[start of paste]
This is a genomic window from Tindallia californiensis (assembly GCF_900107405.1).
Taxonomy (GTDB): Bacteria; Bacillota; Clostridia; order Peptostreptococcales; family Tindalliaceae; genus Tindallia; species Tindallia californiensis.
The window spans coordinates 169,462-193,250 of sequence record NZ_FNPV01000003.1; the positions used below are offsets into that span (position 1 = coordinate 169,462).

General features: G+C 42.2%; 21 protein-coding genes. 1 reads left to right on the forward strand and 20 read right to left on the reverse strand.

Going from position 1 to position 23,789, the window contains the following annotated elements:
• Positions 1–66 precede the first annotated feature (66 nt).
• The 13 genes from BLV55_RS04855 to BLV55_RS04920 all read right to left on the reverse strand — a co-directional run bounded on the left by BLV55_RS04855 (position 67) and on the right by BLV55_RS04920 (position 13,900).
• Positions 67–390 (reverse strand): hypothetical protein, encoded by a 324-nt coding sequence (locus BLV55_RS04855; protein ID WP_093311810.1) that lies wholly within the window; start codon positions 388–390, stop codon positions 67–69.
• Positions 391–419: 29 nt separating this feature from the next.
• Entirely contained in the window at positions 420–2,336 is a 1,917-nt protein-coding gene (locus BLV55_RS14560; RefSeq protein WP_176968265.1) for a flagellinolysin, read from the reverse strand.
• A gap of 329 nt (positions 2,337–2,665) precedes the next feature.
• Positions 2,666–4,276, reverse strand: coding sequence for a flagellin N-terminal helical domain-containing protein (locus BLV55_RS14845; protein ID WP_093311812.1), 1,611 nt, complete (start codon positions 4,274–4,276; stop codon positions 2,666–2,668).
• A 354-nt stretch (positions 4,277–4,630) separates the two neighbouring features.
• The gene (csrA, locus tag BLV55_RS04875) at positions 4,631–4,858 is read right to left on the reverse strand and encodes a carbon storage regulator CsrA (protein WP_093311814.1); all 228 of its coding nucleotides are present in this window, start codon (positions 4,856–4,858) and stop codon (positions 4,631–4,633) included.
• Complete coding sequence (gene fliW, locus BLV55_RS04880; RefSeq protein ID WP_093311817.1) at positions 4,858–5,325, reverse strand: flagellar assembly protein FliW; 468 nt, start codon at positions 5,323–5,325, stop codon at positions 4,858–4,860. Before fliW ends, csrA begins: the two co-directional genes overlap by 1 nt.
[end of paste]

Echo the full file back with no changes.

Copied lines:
This is a genomic window from Tindallia californiensis (assembly GCF_900107405.1).
Taxonomy (GTDB): Bacteria; Bacillota; Clostridia; order Peptostreptococcales; family Tindalliaceae; genus Tindallia; species Tindallia californiensis.
The window spans coordinates 169,462-193,250 of sequence record NZ_FNPV01000003.1; the positions used below are offsets into that span (position 1 = coordinate 169,462).

General features: G+C 42.2%; 21 protein-coding genes. 1 reads left to right on the forward strand and 20 read right to left on the reverse strand.

Going from position 1 to position 23,789, the window contains the following annotated elements:
• Positions 1–66 precede the first annotated feature (66 nt).
• The 13 genes from BLV55_RS04855 to BLV55_RS04920 all read right to left on the reverse strand — a co-directional run bounded on the left by BLV55_RS04855 (position 67) and on the right by BLV55_RS04920 (position 13,900).
• Positions 67–390 (reverse strand): hypothetical protein, encoded by a 324-nt coding sequence (locus BLV55_RS04855; protein ID WP_093311810.1) that lies wholly within the window; start codon positions 388–390, stop codon positions 67–69.
• Positions 391–419: 29 nt separating this feature from the next.
• Entirely contained in the window at positions 420–2,336 is a 1,917-nt protein-coding gene (locus BLV55_RS14560; RefSeq protein WP_176968265.1) for a flagellinolysin, read from the reverse strand.
• A gap of 329 nt (positions 2,337–2,665) precedes the next feature.
• Positions 2,666–4,276, reverse strand: coding sequence for a flagellin N-terminal helical domain-containing protein (locus BLV55_RS14845; protein ID WP_093311812.1), 1,611 nt, complete (start codon positions 4,274–4,276; stop codon positions 2,666–2,668).
• A 354-nt stretch (positions 4,277–4,630) separates the two neighbouring features.
• The gene (csrA, locus tag BLV55_RS04875) at positions 4,631–4,858 is read right to left on the reverse strand and encodes a carbon storage regulator CsrA (protein WP_093311814.1); all 228 of its coding nucleotides are present in this window, start codon (positions 4,856–4,858) and stop codon (positions 4,631–4,633) included.
• Complete coding sequence (gene fliW, locus BLV55_RS04880; RefSeq protein ID WP_093311817.1) at positions 4,858–5,325, reverse strand: flagellar assembly protein FliW; 468 nt, start codon at positions 5,323–5,325, stop codon at positions 4,858–4,860. Before fliW ends, csrA begins: the two co-directional genes overlap by 1 nt.